|Razer, a provider of gaming hardware has acquired Go Touch VR SAS, also known as Interhaptics, a French startup founded in 2017 specialised in haptics tools and software.
Razer is not the only gaming company that has invested much in haptic technology. Coming with the PS5 console, Sony’s DualSense controller is a revolutionary product in terms of utilising haptics in gaming. Not only does it adopt the high-fidelity LRA-enabled vibration, but the DualSense is also the first controller to include kinaesthetic haptic feedback in the back triggers for enhanced effects. The DualSense implements some patented technologies from General Vibration, a US haptics technology company. IDTechEx has interviewed both Interhaptics and General Vibration recently. The detailed company profiles and product examples of these two companies and many others can be found in IDTechEx’s recent report “Haptics 2023-2033: Technologies, Markets and Players”.
Haptics have been rather ubiquitous in daily life, found in different devices, particularly smartphones. However, simple rumbling no longer meets the customers’ expectations. The real trend and motivation behind the market is to create a more immersive user experience with haptic feedback. This is not only valid in the gaming industry but also in many more spaces such as extended reality (VR, AR & MR). The final target is to simulate the real sense of touch when the user interacts with the product. The haptic effect is not limited to vibration but can potentially be extended to sensing surface texture, forces, temperature, and more.
The predominant technologies for haptics as of 2022 are eccentric rotating mass (ERM) motors and linear resonant actuators (LRAs). These haptic motors are widely used in gaming products. For example, ERM motors are used in most gaming controllers (e.g., Xbox controllers), while LRAs are seen in more recent products such as the Nintendo Switch and the Steam Deck. These motors have their restrictions and can hardly satisfy the users’ increasingly higher expectations for haptic effects. More advanced technologies are therefore being demanded. Some potential options include voice coil motors (VCMs), piezoelectric actuators, etc. The new technologies with higher value-adds drive the growth of the haptics market in the long-term future.
In addition to new technologies, new markets can also be an important factor driving market growth. Examples of markets with promising opportunities for haptic implementations include the automotive and extended reality (VR, AR & MR) industries. Haptics in extended reality, as discussed, creates an immersive experience for users. In vehicles, however, haptics currently tend to be used for safety alerts. For example, some cars have haptic steering wheels that will vibrate to alert the driver when the car is deviating from the lane. In the future picture, haptics will mean more than safety alerts in vehicles. Haptics can be a significant interface for interacting with the autonomous driving system. Furthermore, a plausible argument is that when fully autonomous driving becomes a reality, the car becomes a center of relaxation and entertainment, and therefore the use of haptics in vehicles may be focused on enhancing user experience, like in other devices. The chart, taken from the report “Haptics 2023-2033: Technologies, Markets and Players”, shows IDTechEx’s short-term forecast on the market growth for haptics in automotive and extended reality.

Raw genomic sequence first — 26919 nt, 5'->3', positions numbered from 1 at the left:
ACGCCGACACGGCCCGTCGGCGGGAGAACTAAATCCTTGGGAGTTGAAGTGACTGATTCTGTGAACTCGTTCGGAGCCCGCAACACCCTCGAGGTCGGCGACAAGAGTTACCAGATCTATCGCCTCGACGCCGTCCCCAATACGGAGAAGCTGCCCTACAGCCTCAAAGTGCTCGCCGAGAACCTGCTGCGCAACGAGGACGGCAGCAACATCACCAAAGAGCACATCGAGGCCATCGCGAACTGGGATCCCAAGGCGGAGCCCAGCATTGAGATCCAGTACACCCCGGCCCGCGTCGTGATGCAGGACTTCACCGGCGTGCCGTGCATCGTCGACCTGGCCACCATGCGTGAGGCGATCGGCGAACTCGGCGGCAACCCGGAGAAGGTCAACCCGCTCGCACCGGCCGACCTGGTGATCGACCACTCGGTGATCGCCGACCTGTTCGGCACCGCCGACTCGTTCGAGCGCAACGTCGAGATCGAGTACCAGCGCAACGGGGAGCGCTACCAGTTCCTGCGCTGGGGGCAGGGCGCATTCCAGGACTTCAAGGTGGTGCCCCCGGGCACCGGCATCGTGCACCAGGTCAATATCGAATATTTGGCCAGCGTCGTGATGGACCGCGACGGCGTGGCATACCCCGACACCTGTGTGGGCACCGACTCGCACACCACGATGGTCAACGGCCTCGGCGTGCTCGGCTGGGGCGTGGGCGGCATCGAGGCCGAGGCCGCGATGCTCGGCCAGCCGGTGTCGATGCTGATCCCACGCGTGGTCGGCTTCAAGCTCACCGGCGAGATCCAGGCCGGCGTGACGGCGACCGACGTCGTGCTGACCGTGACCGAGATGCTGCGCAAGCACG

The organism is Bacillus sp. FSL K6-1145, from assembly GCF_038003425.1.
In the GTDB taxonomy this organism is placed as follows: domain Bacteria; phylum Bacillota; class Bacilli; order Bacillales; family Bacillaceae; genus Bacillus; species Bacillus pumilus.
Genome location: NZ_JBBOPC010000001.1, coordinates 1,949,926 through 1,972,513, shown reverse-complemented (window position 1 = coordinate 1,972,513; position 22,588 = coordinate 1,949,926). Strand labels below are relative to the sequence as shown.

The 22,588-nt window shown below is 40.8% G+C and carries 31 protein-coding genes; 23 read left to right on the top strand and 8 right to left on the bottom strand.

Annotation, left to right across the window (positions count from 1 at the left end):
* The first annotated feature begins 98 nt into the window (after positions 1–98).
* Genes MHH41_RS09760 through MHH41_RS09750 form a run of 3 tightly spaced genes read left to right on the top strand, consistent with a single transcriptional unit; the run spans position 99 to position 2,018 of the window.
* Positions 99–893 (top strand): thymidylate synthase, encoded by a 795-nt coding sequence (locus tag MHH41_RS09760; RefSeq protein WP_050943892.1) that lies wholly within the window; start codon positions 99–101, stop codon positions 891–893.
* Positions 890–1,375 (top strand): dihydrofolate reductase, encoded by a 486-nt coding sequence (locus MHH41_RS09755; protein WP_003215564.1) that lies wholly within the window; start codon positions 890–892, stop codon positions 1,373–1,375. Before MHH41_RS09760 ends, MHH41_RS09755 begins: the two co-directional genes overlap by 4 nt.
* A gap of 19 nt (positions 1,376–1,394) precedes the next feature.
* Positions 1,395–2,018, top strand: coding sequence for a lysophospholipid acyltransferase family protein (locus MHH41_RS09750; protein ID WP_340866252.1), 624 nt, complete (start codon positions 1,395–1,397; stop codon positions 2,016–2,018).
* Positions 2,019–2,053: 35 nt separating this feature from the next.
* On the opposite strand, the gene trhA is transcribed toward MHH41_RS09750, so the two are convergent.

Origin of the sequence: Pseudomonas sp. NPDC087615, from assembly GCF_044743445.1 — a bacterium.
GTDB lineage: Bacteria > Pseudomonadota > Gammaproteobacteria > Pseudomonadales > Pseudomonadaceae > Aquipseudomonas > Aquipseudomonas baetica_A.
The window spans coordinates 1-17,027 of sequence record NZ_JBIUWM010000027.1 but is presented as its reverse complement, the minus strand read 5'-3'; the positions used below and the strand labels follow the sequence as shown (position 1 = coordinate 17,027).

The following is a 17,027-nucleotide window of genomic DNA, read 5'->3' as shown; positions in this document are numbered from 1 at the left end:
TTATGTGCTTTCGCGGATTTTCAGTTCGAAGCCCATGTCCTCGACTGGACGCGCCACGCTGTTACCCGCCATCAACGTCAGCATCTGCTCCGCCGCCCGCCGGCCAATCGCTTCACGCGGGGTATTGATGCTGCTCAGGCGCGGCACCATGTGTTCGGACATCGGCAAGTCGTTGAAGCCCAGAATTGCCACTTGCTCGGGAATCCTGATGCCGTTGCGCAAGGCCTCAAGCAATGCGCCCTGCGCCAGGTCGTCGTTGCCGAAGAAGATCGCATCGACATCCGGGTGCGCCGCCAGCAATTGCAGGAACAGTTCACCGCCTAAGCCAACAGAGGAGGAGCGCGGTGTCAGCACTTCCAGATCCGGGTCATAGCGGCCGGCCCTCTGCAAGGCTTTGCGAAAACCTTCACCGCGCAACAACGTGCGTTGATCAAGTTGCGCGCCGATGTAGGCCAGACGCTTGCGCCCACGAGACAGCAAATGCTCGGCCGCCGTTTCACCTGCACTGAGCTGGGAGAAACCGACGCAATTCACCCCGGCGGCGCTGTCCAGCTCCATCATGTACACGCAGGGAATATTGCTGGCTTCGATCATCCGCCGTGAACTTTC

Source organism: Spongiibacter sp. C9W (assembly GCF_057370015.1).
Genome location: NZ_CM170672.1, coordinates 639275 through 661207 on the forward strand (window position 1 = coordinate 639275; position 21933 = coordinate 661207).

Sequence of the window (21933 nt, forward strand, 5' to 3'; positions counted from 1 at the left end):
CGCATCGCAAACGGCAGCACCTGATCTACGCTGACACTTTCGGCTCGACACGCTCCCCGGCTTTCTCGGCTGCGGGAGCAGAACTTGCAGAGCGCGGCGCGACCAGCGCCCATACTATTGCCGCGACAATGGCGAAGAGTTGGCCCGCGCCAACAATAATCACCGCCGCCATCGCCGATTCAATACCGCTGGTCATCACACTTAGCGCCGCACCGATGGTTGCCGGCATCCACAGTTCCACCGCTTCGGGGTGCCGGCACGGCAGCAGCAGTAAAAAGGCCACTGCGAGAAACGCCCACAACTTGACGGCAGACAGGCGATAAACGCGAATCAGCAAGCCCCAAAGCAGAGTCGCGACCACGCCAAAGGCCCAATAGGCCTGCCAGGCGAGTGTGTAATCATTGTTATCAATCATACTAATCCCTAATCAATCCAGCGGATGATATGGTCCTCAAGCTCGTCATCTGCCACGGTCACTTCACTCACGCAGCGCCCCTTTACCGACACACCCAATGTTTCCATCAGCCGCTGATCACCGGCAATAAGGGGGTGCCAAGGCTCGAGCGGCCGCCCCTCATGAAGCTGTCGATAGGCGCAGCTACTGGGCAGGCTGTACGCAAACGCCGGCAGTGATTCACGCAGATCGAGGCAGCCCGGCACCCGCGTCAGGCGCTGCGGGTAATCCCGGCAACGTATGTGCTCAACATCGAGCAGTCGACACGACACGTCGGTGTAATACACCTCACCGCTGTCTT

|Historic data and forecasts of haptics revenue for XR and automotive, showing promising market growth over the next decade. Full data is included in the report. Source: IDTechEx – “Haptics 2023-2033: Technologies, Markets and Players”|
|Haptics has been an inseparable part of many devices. Haptic feedback is not just vibration – it is the interaction with devices, the safety alert, and an indispensable element for creating an immersive experience. IDTechEx is optimistic about the long-term growth of the haptics market and expects more advanced technologies to be adopted in more devices.|
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